• Many people in the world live in serious absolute poverty, surviving on as little as one hundredth the income of the upper-middle class in the US.

Measuring the global income distribution is very difficult and experts who attempt to do so end up with different results. However, these core points are supported by every attempt to measure the global income distribution that we’ve seen so far.

The rest of this post will discuss the global income distribution data we’ve referred to, the uncertainty inherent in that data, and why we believe our bottom lines hold up anyway.

Will MacAskill had a striking illustration of global individual income distribution in his book Doing Good Better, that has ended up in many other articles online, including our own career guide:
 
 

 
The data in this graph was put together back in 2012 using an approach suggested by Branko Milanovic,

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5 reasons not to go into education

First published June 2015. Updated February 2017.

When we first speak to people interested in doing good with their careers, they often say they want to get involved in education in the US or the UK. This could mean donating to a school, doing education policy work, or becoming a teacher.

However, we haven’t prioritised careers in education at 80,000 Hours. We don’t dispute that education is a highly important problem – a more educated population could enable us to solve many other global challenges, as well as yield major economic benefits. The problem is that it doesn’t seem to be very easy to solve or neglected (important elements of our problem framework). So, it looks harder to have a large impact in education compared to many other areas. In the rest of this post, we’ll give five reasons why.

The following isn’t the result of in-depth research; it’s just meant to explain why we’ve deprioritised education so far. Our views could easily change. Note that in this post we’re not discussing education in the developing world.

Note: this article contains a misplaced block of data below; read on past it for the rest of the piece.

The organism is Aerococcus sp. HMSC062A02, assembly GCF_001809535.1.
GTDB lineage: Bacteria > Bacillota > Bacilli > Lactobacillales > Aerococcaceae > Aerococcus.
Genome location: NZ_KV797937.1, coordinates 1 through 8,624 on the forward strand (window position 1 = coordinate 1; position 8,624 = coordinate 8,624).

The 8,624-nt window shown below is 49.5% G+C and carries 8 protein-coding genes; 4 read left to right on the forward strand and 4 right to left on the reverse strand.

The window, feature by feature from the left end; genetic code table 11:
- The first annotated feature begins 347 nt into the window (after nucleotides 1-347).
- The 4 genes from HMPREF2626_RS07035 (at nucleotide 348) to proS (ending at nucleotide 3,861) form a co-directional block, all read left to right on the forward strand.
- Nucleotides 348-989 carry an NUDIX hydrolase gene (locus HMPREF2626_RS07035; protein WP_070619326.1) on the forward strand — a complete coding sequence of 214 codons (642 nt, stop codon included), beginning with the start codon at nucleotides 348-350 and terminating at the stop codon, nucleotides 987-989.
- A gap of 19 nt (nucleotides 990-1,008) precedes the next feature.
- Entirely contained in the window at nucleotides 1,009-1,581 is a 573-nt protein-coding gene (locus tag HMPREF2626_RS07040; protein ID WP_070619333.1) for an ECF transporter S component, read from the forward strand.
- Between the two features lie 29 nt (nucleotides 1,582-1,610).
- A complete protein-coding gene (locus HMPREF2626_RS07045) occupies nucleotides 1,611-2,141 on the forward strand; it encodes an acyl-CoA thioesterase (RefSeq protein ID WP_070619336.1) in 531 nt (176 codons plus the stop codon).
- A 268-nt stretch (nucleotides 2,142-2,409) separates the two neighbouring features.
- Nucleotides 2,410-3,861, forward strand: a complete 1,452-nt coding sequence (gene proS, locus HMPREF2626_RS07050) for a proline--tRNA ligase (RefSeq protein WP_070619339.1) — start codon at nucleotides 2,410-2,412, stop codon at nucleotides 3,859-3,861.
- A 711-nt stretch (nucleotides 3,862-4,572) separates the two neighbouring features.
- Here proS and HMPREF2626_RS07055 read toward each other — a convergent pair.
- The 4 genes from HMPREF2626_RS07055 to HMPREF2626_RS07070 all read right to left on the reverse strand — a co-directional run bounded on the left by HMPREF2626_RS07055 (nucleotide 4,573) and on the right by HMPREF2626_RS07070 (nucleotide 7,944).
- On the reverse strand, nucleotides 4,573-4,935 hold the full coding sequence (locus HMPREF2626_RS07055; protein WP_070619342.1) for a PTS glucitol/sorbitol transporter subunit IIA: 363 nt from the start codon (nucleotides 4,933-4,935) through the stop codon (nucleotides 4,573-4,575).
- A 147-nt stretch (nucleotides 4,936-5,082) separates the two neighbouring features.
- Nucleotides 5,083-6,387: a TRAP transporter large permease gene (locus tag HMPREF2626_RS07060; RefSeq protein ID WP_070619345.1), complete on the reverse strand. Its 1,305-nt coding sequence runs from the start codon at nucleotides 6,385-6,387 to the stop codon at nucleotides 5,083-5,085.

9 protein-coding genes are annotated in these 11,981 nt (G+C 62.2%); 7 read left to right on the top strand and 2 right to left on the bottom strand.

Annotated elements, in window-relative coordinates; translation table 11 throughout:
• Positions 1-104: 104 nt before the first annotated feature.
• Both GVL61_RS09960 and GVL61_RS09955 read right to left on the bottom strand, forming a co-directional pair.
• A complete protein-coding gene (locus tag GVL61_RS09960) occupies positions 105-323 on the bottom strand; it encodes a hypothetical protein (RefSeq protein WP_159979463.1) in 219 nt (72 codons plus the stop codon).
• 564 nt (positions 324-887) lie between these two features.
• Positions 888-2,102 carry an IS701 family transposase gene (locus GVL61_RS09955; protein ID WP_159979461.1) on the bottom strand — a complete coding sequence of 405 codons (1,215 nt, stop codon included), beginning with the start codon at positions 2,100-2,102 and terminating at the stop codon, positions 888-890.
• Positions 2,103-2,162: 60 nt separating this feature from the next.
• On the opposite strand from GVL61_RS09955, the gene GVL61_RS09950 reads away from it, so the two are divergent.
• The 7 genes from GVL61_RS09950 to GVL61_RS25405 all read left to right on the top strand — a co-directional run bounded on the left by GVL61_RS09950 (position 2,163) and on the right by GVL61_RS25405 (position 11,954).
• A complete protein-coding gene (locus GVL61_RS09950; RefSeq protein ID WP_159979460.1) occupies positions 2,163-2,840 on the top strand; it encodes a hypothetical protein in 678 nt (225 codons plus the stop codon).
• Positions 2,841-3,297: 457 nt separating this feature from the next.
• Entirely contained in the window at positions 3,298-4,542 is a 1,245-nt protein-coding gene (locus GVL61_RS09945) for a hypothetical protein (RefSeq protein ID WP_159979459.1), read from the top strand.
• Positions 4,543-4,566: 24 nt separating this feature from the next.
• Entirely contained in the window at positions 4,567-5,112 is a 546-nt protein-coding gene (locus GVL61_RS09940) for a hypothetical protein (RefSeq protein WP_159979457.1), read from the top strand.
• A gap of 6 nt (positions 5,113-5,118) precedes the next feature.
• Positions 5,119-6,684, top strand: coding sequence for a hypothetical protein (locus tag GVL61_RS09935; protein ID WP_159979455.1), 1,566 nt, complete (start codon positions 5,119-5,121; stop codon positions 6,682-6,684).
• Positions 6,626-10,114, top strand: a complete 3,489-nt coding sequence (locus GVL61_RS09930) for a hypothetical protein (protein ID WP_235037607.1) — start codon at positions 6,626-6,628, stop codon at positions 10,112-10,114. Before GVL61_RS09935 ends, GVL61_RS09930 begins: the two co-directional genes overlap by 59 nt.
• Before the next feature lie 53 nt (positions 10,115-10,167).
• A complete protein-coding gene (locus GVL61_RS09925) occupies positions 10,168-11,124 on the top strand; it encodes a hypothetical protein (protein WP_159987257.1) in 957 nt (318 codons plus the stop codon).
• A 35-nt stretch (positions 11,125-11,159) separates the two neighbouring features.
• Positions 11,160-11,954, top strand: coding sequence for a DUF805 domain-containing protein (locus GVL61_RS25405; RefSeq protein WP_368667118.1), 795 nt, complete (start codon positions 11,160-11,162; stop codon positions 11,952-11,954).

1. It’s harder to help people in the US or UK

Everyone in the US or UK is rich by global standards: the poorest 5% of Americans are richer than the richest 5% of Indians (and that’s adjusted for the difference in purchasing power, see an explanation and the full data).

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The effective altruism guide to donating this giving season

People in the effective altruism community aim to use evidence and careful reasoning to work out how to best promote the wellbeing of all. To find the highest-impact charities this giving season, they’ve done tens of thousands of hours of research and published over 50,000 words of analysis this month. We read it all, and summed up the main recommendations by area.

But which of the 9 problem areas listed should you personally give to? We’ve got you covered here too. This tool asks you six questions and adjusts the ranking based on your beliefs:2

Quiz: Which problem should you give to? →

In the full post, you can find (i) how we came up with the list, (ii) more advice on how to narrow down the list, (iii) more information on each charity.

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80,000 Hours has a funding gap

Over the past three years, we’ve grown almost 36-fold, more than tripling each year. This is measured in terms of our key metric – the number of impact-adjusted significant plan changes each month. At the same time, our budget has only increased 27% per year.

Given this success, we think it’s time to take 80,000 Hours to the next level of funding.

Over the next few weeks, we’ll be preparing our full annual review and fundraising documents, but here’s a preview.

chart

Overall, the 2017 target is to triple, measured in terms of impact-adjusted significant plan changes per month (which will mean over 3,000 over the year). We’ll do this by continuing to improve the advice, and starting to scale up marketing, with the aim of becoming the default source of career advice for talented, socially-motivated graduates.

Concretely, here’s some priorities we could pursue:

  • Dramatically improve the career reviews and problem profiles, so we have in-depth profiles of all the best options. This will help our existing users make better changes, and bring in more traffic.